This piece was first published in The Regulatory Review on March 16, 2022. It is reprinted with their permission.
The results of a little-discussed referendum in Maine in early November 2021 offered a dire warning for the future of clean energy in the United States. Voters in Maine overwhelmingly rejected the construction of a transmission line that would bring clean, renewable energy from Canada to New England.
As the United States enters a “critical decade” in the fight against climate change, the need for rapid renewable energy deployment requires reassessing existing laws governing electricity generation and transmission projects, argues Uma Outka in a recent article. Siting laws and regulations govern where energy infrastructure can be located. Outka, a professor at the University of Kansas School of Law, contends that siting failures, such as the Maine transmission line, show the need for reforms that “anticipate the challenges” in siting renewable energy projects.
Outka explains that although siting processes have undergone improvements, such as greater collaboration between developers, conservationists, and government agencies, the processes often remain “unpredictable.” She pinpoints the “varied patchwork” of state and local siting laws and regulations as one major obstacle facing the deployment of renewable energy. She also predicts that “not in my backyard” or “NIMBY” sentiments—on display recently in Maine—will continue to be another major obstacle to renewable energy infrastructure.
To address these two interrelated problems—a patchwork of laws combined with NIMBYism—Outka identifies three “key areas of priority” for reforming siting to encourage renewable energy development.
First, she recognizes the need to reexamine state and local government responsibilities in siting on privately owned land.
As the primary regulators of land use, state and local governments wield a significant amount of power over siting decisions. Given the multiple actors and overlapping jurisdictions, however, the existing siting framework also creates a “highly variable” and fragmented regulatory environment. This variability often hampers new renewable developments by encouraging NIMBY advocates to veto renewable energy development and by creating regulatory complexity for developers. Unfortunately, as Outka asserts, not much has changed over the past decade.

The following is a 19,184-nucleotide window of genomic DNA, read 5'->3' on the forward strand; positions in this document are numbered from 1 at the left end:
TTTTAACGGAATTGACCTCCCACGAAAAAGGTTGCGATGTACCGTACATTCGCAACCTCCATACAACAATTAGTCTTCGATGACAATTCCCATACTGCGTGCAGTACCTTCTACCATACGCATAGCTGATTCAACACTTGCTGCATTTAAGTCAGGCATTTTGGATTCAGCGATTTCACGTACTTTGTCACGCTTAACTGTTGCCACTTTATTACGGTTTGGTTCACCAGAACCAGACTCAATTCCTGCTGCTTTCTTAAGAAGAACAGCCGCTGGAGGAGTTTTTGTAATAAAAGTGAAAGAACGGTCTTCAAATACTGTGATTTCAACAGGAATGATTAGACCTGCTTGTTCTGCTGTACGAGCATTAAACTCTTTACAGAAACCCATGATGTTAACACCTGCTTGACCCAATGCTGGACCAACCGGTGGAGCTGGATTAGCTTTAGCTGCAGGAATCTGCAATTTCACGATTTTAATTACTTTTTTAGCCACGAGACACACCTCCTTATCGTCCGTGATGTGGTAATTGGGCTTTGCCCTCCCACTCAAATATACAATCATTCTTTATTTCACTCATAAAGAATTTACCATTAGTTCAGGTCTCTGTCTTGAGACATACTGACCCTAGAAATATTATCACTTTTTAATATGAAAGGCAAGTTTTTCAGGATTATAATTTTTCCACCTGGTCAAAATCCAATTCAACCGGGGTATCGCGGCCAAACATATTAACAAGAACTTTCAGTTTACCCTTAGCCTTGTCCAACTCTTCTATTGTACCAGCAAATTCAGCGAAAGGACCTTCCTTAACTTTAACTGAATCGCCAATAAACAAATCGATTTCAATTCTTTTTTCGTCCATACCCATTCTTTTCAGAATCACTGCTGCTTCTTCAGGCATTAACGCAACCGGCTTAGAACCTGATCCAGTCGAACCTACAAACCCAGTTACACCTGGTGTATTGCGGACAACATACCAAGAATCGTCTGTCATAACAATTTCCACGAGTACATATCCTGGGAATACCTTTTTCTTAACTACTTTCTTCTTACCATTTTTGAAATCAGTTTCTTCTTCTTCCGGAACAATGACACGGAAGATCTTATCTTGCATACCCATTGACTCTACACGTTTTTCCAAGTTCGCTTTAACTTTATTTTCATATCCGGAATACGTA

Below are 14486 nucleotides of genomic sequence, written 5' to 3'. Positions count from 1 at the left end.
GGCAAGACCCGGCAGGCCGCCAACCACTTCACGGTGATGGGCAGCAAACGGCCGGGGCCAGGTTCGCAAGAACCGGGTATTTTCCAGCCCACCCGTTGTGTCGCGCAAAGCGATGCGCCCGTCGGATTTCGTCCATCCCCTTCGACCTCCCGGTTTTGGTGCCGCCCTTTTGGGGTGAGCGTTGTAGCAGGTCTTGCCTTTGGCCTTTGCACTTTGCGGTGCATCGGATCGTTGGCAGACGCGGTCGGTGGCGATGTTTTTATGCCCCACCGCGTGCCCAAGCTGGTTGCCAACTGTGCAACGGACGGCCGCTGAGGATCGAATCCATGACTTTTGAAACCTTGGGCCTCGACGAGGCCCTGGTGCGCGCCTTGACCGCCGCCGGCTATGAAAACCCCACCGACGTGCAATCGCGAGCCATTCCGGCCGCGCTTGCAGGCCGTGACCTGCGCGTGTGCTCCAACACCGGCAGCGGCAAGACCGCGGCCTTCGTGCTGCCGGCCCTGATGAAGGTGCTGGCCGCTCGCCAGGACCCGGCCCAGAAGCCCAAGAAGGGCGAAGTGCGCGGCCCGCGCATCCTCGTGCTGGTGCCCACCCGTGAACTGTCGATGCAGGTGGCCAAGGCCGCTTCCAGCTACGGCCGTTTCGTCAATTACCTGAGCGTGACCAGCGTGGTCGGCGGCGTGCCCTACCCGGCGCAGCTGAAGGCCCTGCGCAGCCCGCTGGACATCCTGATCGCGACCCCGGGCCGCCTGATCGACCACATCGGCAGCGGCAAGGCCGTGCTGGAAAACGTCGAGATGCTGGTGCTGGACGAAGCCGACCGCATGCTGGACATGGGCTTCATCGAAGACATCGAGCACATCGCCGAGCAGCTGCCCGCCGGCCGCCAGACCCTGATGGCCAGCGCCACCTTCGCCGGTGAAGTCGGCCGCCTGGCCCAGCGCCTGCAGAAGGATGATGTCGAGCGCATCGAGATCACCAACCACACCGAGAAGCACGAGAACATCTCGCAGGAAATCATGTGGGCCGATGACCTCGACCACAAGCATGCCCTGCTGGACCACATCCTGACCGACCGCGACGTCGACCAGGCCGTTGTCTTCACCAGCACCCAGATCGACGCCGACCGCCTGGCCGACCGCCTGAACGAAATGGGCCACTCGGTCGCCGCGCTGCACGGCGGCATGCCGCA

Despite the challenges posed by disjointed siting authority, New York undertook a successful reform effort in 2020. The state passed a new law that made several significant reforms to the siting regime. For example, the law strengthened the state’s ability to override municipal laws and regulations when those laws are found to be “unreasonably burdensome.” Furthermore, New York added new siting permit elements that require the identification of “host community benefits,” such as discounts on utility bills that result from new projects, Outka notes. She sees New York’s reforms as a model for how states can address fragmented siting authority and NIMBY sentiments. Outka concedes that political constraints may keep some states from reforming their siting laws as New York has done, but that all states can at least provide skeptical local communities with information about the benefits of renewable energy projects.
Second, Outka recognizes the need to speed up siting processes for renewables on federally owned public lands.
Although “approvals have been slow,” according to Outka, a clear foundation for faster federal siting processes exists. For example, the Bureau of Land Management’s solar and wind energy rule under the Obama Administration encourages renewable projects through faster approval processes and development incentives. Despite the underenforcement of the solar and wind energy rule during the Trump Administration, Outka urges the Biden Administration to “reinvigorate” this rule and other renewable policies that went ignored during the Trump Administration.
In the offshore wind context, for example, where energy transmission infrastructure must be built in both federal and state waters, Outka advocates stronger cooperation between state and federal agencies. As one of the primary ways to improve offshore wind siting, Outka pushes for states and the federal government to follow conservationists’ guidance on “sensitive habitats” and reducing harmful encounters with wildlife.
Finally, Outka discusses how renewable energy innovations, such as projects that combine energy generation and storage, present new kinds of siting problems that need to be addressed. She encourages altering siting regulations to avoid delays associated with novel projects.
For example, Outka explains how a state regulatory board in Massachusetts delayed approval for a storage project due to a dispute over whether the facility should be categorized as “generation” or “transmission.”
Outka also argues that storage projects, such as pumped storage hydropower, create additional siting reform needs. In the case of pumped storage, which generates energy from running water between reservoirs at different elevations, the Federal Energy Regulatory Commission maintains national control over siting approvals. As a result, Outka suggests the Commission create “consistent approaches to resolving environmental issues” when siting pumped storage projects.
Outka concludes by reemphasizing the crucial role that siting plays in renewable energy development, especially for the coming decade. She asserts that siting reforms will catalyze the renewable energy transition in the battle against climate change.